Ameriprise Acquires $8B Indie Brokerage
April 25, 2017
By Danielle Verbringe, FundFire
Ameriprise Financial has announced plans to acquire Investment Professionals Inc. (IPI), in a deal poised to add 200 advisors and $8 billion in client assets.
IPI, a San Antonio, Texas-based independent broker-dealer which specializes in providing investment programs to banks and credit unions, will operate as a new Ameriprise advisor channel focused on serving financial institutions, according to a press release from Ameriprise.
“We see this as a new growth opportunity and another avenue for providing an outstanding client experience,” said Pat O’Connell, executive v.p. of Ameriprise Advisor Group, in an email response to questions.
Scott Barnes, chairman and founder of IPI, will serve in an advisory role with Ameriprise. Jay McAnelly, president and CEO of IPI, will also join, reporting to O’Connell.
“We’re confident IPI advisors will see a lot of value in working with Ameriprise and we expect retention will be very strong,” O’Connell says.
The transaction is expected to close in the third quarter of this year, subject to customary closing conditions and regulatory review, according to a statement from Ameriprise. The terms of the deal were not disclosed.
A spokeswoman for IPI didn’t respond to an interview request in time for publication deadline.
Greater expenses in complying with the Department of Labor (DOL) fiduciary rule coupled with declines in REIT, BDC and variable annuity revenue, has taken a toll on small and midsized independent broker-dealers, driving many to look for buyers, says Jon Henschen, president of Henschen & Associates, a recruiting firm focused on the independent broker-dealer market. Brokerages catering to bank and credit union channels, which tend to sell a lot of packaged products like variable annuities, are also facing shrinking profitability under those pressures.
“It’s kind of a double whammy of greater expenses and less revenue,” Henschen says. “If you don’t have a decent amount of scale you have a tough time surviving.”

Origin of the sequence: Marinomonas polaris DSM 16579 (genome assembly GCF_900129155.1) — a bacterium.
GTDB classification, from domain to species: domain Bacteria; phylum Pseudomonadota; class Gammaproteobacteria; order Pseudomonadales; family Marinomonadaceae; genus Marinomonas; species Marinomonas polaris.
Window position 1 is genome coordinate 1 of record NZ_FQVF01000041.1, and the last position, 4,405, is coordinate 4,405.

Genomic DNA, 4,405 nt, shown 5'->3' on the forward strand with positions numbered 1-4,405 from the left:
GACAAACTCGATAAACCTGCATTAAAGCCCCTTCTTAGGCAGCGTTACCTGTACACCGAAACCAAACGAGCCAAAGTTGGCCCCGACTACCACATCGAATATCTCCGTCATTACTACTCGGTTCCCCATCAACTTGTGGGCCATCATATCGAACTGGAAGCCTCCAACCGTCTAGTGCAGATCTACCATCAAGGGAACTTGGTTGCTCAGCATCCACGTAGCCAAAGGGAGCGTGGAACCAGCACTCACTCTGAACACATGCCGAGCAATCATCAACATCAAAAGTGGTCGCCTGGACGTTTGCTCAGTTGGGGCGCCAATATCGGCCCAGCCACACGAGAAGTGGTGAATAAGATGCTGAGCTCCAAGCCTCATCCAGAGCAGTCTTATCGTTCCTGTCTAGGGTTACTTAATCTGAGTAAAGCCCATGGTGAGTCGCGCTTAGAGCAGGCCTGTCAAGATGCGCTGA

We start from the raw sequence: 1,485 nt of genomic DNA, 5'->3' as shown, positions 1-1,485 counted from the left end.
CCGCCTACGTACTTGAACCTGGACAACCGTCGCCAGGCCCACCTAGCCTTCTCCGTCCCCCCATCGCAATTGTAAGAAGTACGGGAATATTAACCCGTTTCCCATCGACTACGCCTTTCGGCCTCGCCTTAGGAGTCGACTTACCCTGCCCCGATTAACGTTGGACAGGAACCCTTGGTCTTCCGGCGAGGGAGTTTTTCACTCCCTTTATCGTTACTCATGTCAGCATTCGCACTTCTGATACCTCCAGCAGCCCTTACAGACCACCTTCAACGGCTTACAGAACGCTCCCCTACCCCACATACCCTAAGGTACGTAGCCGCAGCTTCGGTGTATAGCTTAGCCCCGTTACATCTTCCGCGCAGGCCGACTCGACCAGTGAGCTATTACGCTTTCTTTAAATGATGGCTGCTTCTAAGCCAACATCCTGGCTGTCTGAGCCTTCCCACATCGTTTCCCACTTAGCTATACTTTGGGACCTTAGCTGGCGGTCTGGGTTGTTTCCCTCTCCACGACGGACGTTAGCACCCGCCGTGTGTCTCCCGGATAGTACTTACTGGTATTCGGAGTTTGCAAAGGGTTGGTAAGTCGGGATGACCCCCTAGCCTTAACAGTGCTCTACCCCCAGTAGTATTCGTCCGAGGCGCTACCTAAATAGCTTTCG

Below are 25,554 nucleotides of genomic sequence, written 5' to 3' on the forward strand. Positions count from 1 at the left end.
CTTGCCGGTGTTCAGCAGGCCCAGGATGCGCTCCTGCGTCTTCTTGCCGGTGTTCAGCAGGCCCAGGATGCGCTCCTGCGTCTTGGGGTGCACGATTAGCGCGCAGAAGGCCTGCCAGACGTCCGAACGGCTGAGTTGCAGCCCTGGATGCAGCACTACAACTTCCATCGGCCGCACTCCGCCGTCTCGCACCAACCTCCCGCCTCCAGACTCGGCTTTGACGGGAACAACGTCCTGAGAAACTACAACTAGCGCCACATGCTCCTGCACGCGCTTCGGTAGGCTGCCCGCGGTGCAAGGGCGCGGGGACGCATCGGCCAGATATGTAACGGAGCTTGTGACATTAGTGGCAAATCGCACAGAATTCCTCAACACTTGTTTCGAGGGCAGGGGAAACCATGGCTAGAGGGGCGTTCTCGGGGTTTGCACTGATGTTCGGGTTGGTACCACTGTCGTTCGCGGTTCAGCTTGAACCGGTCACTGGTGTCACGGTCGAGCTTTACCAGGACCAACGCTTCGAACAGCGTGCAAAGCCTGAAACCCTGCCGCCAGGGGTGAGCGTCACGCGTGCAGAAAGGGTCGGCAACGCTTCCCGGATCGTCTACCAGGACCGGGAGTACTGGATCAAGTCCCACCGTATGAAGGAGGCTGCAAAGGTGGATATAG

For firms with a history of regulatory and compliance troubles, that can be particularly challenging, he says.
In February 2017, the Financial Industry Regulatory Authority (FINRA) fined IPI $125,000 over municipal bond trading practices and supervisory failures. A month later IPI agreed to a separate $100,000 fine to settle charges with the Commonwealth of Massachusetts over aggressive sales practices and unsuitable recommendations of CDs, REITs and BDCs. In July 2016, FINRA censured and fined the firm $170,000 over failure to supervise nine registered reps who were dually registered with unaffiliated RIAs. IPI also faced past fines from state regulators in Florida and Ohio in 2016. Those issues followed earlier regulatory run-ins between 2005 and 2015.
“As with any acquisition, we take compliance very seriously and will be focused on supplementing their systems with our strong compliance infrastructure going forward,” wrote Ameriprise’s O’Connell in an email response to questions.
This isn’t the first time Ameriprise has turned to M&A to supplement organic growth.
In 2015 Ameriprise acquired another small independent brokerage, JHS Capital Advisors in 2015, as reported. When announced in April 2015, that deal was expected to add about 150 advisors and $4.1 billion in client assets. Ameriprise also bought H&R Block Advisors in 2008.
Ameriprise continues to look for “the right kind of opportunities,” O’Connell says
“We don’t speculate on future plans, but we’ve always said we’re looking for opportunities to supplement our organic growth with the right kind of acquisitions,” he says.
Ameriprise had 7,668 independent advisors and 2,007 employee advisors in the fourth quarter of 2016, according to the firm’s earnings report. Both of those numbers were down year-over-year. Ameriprise advisors oversaw $479 billion in client assets as of the end of 2016. Approximately $201 billion of that was in advisor wrap accounts.
While uncertainty about the fate of the fiduciary rule under the new administration has caused some slow down in M&A and recruiting in the independent broker-dealer space, the high pressure environment continues to spur sellers, says Henschen, the recruiter. This creates a more favorable environment for acquirers to get a good deal.
“The prices being paid [have] come down,” Henschen says. “The crazy days when [RCS Capital’s Nicholas Schorsch was paying 100% of trailing revenue are long gone… I hear this from broker-dealer owners, they’re just not getting offered what they had hoped.”